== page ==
Web Exclusives: Alumni Spotlight

October 11, 2006:

Hugh MacMillan ’64

Program rebuilds prisoners’ lives

Hugh MacMillan ’64

In the program Hugh MacMillan ’64 helped to found, prisoners learn to control anger, improve their family relationships, and work on job skills.

Working with the Florida Department of Corrections in the 1990s, Hugh MacMillan ’64 saw too many prisoners lose any sense of hope in their lives. When he learned about Kairos Prison Ministry, a weekend spiritual retreat for inmates led by a team of community volunteers, he wondered whether it would be possible to extend the length of the retreat into a residential self-help program where the focus was less on evangelism and more on practical issues such as family and employment. “Most of the people in prison would do almost anything to fix their broken lives,” says MacMillan.

To help inmates do just that, in 1999 MacMillan helped create Horizon Communities in Prisons (www.horizoncommunities.org), a nonprofit interfaith prison ministry that brings volunteers from the local community into prisons to teach inmates to manage their anger, resolve conflicts, maintain and improve their family relations, and hone job skills. Prisoners volunteer to live for one year in a special dorm where both the physical layout and the schedule of activities help to create a community that prepares them to live responsibly with others in mutual trust and respect. Essentially, they learn how “to live on the outside,” says MacMillan, who served as chairman of Horizon’s board for three years. Horizon began as a pilot program at Tomoka Correctional Institution in Daytona Beach, Fla., and has since brought its program to Wakulla Correctional Institution near Tallahassee, Fla., and to prisons in Texas, Ohio, and Oklahoma.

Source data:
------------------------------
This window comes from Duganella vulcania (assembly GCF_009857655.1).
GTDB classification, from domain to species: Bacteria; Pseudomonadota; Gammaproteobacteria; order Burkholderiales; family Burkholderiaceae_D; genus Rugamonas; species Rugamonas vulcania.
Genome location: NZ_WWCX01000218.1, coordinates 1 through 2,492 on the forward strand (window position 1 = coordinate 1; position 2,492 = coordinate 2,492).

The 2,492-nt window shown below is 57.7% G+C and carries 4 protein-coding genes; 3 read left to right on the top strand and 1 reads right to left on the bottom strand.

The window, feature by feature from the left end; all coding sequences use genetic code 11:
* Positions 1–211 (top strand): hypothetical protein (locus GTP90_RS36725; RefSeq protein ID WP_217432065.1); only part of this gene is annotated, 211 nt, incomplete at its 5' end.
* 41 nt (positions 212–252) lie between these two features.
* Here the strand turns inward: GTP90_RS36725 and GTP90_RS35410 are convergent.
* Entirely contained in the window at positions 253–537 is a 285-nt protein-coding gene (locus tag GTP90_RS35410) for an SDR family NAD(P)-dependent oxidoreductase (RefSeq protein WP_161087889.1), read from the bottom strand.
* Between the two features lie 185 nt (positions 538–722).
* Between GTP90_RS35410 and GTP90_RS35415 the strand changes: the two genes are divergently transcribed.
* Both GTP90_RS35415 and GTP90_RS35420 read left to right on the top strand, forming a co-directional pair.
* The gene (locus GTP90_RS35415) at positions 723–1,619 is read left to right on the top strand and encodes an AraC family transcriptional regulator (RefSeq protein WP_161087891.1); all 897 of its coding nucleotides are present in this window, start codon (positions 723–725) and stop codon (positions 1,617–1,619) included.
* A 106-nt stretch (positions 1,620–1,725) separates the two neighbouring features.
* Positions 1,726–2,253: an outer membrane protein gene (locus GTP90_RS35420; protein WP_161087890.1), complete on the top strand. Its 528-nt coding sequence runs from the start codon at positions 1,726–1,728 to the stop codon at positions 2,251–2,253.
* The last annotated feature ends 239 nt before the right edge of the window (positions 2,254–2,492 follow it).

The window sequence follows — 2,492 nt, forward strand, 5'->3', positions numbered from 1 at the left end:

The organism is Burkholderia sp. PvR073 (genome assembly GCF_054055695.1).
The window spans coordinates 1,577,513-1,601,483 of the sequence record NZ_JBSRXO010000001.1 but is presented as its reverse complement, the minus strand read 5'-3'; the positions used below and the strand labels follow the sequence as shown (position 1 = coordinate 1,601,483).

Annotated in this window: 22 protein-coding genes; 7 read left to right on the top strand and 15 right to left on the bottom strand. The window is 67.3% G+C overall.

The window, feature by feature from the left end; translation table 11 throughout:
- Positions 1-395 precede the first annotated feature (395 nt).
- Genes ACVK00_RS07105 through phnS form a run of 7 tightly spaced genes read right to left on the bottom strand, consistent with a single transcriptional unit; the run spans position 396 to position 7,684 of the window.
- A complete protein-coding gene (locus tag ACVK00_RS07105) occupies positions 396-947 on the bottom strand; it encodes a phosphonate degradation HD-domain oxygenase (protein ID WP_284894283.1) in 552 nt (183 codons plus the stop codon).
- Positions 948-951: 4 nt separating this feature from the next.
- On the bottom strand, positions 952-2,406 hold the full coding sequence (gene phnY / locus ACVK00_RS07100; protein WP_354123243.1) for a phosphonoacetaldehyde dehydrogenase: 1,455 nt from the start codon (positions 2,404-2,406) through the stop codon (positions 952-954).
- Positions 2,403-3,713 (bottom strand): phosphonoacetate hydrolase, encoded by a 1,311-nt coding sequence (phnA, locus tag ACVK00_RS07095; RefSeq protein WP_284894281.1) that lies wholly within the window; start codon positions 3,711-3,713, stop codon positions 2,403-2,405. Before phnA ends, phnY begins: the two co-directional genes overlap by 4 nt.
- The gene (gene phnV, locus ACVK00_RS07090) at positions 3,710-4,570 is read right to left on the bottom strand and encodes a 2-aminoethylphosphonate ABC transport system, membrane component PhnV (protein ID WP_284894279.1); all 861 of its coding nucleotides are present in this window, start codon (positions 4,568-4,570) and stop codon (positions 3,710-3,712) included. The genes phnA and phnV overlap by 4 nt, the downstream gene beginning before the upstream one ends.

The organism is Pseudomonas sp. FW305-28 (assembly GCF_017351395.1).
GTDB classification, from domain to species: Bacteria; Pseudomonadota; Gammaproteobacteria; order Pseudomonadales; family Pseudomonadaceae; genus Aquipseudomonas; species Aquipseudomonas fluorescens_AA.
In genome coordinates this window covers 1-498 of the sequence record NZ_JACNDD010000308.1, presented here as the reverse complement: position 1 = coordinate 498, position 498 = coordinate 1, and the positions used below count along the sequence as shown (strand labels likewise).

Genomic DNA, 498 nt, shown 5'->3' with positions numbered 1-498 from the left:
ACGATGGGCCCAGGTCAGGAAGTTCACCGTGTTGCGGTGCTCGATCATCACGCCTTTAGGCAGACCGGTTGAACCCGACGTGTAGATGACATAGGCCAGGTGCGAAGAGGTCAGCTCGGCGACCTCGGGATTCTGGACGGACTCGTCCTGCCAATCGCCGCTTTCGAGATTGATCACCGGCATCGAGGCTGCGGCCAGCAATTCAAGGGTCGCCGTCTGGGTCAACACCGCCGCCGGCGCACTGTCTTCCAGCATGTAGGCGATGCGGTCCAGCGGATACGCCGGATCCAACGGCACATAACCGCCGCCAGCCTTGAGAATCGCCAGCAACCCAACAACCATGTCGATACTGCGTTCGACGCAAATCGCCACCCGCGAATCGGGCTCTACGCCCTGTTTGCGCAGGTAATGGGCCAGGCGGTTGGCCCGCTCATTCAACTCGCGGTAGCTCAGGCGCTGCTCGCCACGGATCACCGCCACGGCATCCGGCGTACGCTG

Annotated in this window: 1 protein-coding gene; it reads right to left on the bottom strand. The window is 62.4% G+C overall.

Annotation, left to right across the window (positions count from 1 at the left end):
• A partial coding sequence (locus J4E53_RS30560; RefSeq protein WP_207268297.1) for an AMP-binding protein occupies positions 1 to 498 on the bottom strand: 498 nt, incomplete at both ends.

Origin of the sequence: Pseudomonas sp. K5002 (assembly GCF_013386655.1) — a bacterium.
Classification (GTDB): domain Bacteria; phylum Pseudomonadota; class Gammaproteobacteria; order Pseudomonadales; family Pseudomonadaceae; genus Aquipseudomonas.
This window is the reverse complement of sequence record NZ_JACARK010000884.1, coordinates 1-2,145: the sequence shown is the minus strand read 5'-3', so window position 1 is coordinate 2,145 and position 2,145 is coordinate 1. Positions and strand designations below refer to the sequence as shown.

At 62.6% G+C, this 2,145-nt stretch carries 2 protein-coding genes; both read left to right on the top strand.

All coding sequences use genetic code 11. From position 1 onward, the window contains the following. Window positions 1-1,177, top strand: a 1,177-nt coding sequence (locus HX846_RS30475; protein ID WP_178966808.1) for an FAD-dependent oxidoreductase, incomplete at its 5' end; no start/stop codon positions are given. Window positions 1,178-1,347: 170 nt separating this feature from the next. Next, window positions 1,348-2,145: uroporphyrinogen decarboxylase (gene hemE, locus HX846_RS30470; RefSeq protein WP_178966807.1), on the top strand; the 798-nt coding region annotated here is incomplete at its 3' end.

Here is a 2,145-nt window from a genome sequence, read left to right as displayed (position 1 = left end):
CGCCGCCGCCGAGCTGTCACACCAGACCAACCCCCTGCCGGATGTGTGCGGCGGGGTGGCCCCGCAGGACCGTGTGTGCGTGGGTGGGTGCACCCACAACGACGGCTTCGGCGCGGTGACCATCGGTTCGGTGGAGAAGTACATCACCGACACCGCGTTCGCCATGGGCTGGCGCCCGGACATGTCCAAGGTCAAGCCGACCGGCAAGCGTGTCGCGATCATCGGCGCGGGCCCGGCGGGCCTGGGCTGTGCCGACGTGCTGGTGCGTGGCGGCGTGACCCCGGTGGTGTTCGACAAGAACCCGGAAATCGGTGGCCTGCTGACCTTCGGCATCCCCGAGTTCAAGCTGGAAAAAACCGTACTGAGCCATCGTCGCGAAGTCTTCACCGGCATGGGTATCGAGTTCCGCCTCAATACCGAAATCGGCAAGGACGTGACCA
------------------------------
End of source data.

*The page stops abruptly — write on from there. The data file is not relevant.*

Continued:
Today MacMillan works part-time for Horizon, building the volunteer base and developing programs for the Wakulla facility, where the Horizon faith-based approach has been applied to the entire 1,800-bed prison as a “faith-and character-based institution” (www.wakullacivolunteers.org). MacMillan and his wife, Carol, own a Tallahassee public-interest government relations and marketing business, MacMillan Co. A religion major at Princeton with a lifelong interest in justice and politics, MacMillan says he is confident that many states will follow the path taken in Florida.

Of the approximately 1,000 Horizon participants to date (not including the Wakulla facility), about 30 percent have been released and 30 percent were to be released in 2006. Studies show that, on average, graduates of the program have far fewer disciplinary incidents within prisons, pay significantly greater portions of their child support once released, and stay out of jail. MacMillan adds that, with time, the program should save tax dollars — with reduced recidivism, more former inmates would be functioning in society rather than being supported in prison.

“The present prison system treats every inmate as hard to help and dangerous,” says MacMillan. But he doesn’t see most prisoners that way. In Horizon dorms, he says, “people learn how to talk and listen to each other,” and they learn the skills to help them rebuild their lives.P

By Agatha E. Gilmore ’04

Agatha E. Gilmore ’04 is a writer in Chicago.